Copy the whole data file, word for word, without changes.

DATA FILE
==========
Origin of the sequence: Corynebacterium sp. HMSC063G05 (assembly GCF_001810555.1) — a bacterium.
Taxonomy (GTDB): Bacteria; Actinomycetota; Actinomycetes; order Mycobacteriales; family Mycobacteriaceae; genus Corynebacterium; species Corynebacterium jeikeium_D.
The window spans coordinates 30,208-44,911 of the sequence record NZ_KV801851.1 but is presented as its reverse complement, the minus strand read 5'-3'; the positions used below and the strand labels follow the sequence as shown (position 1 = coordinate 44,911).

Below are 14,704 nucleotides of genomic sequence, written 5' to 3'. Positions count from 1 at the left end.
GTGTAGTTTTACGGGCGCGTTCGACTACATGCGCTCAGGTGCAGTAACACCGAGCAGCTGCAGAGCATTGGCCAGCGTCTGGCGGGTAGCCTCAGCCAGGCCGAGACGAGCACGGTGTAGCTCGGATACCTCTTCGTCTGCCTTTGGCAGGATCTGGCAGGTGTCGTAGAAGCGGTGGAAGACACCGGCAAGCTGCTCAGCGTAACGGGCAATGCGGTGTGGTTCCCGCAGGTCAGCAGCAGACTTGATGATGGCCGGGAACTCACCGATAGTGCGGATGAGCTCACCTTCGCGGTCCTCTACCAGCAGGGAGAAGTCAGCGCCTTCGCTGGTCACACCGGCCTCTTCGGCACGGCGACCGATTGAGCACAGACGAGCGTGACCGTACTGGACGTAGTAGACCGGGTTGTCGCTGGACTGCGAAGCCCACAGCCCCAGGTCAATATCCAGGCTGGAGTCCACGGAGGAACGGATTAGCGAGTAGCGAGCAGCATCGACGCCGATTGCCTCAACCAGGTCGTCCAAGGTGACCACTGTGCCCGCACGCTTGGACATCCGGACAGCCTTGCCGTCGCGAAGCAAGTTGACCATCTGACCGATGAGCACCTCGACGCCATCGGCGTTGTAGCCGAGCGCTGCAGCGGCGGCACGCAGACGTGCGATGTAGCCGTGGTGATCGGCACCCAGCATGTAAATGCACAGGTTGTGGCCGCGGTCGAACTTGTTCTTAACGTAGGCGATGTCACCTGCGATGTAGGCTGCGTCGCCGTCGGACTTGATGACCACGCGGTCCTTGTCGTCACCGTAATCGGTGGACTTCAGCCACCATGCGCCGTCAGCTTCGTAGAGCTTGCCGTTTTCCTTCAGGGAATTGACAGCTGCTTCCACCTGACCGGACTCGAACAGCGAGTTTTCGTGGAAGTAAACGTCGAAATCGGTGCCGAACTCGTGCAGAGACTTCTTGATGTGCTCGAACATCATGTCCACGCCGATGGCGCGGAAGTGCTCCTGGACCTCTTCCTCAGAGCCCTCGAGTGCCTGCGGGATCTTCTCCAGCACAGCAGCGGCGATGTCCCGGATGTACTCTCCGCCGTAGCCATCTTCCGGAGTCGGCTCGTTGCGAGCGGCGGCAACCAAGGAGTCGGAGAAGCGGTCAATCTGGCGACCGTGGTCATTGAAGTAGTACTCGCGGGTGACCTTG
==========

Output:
Origin of the sequence: Corynebacterium sp. HMSC063G05 (assembly GCF_001810555.1) — a bacterium.
Taxonomy (GTDB): Bacteria; Actinomycetota; Actinomycetes; order Mycobacteriales; family Mycobacteriaceae; genus Corynebacterium; species Corynebacterium jeikeium_D.
The window spans coordinates 30,208-44,911 of the sequence record NZ_KV801851.1 but is presented as its reverse complement, the minus strand read 5'-3'; the positions used below and the strand labels follow the sequence as shown (position 1 = coordinate 44,911).

Below are 14,704 nucleotides of genomic sequence, written 5' to 3'. Positions count from 1 at the left end.
GTGTAGTTTTACGGGCGCGTTCGACTACATGCGCTCAGGTGCAGTAACACCGAGCAGCTGCAGAGCATTGGCCAGCGTCTGGCGGGTAGCCTCAGCCAGGCCGAGACGAGCACGGTGTAGCTCGGATACCTCTTCGTCTGCCTTTGGCAGGATCTGGCAGGTGTCGTAGAAGCGGTGGAAGACACCGGCAAGCTGCTCAGCGTAACGGGCAATGCGGTGTGGTTCCCGCAGGTCAGCAGCAGACTTGATGATGGCCGGGAACTCACCGATAGTGCGGATGAGCTCACCTTCGCGGTCCTCTACCAGCAGGGAGAAGTCAGCGCCTTCGCTGGTCACACCGGCCTCTTCGGCACGGCGACCGATTGAGCACAGACGAGCGTGACCGTACTGGACGTAGTAGACCGGGTTGTCGCTGGACTGCGAAGCCCACAGCCCCAGGTCAATATCCAGGCTGGAGTCCACGGAGGAACGGATTAGCGAGTAGCGAGCAGCATCGACGCCGATTGCCTCAACCAGGTCGTCCAAGGTGACCACTGTGCCCGCACGCTTGGACATCCGGACAGCCTTGCCGTCGCGAAGCAAGTTGACCATCTGACCGATGAGCACCTCGACGCCATCGGCGTTGTAGCCGAGCGCTGCAGCGGCGGCACGCAGACGTGCGATGTAGCCGTGGTGATCGGCACCCAGCATGTAAATGCACAGGTTGTGGCCGCGGTCGAACTTGTTCTTAACGTAGGCGATGTCACCTGCGATGTAGGCTGCGTCGCCGTCGGACTTGATGACCACGCGGTCCTTGTCGTCACCGTAATCGGTGGACTTCAGCCACCATGCGCCGTCAGCTTCGTAGAGCTTGCCGTTTTCCTTCAGGGAATTGACAGCTGCTTCCACCTGACCGGACTCGAACAGCGAGTTTTCGTGGAAGTAAACGTCGAAATCGGTGCCGAACTCGTGCAGAGACTTCTTGATGTGCTCGAACATCATGTCCACGCCGATGGCGCGGAAGTGCTCCTGGACCTCTTCCTCAGAGCCCTCGAGTGCCTGCGGGATCTTCTCCAGCACAGCAGCGGCGATGTCCCGGATGTACTCTCCGCCGTAGCCATCTTCCGGAGTCGGCTCGTTGCGAGCGGCGGCAACCAAGGAGTCGGAGAAGCGGTCAATCTGGCGACCGTGGTCATTGAAGTAGTACTCGCGGGTGACCTTG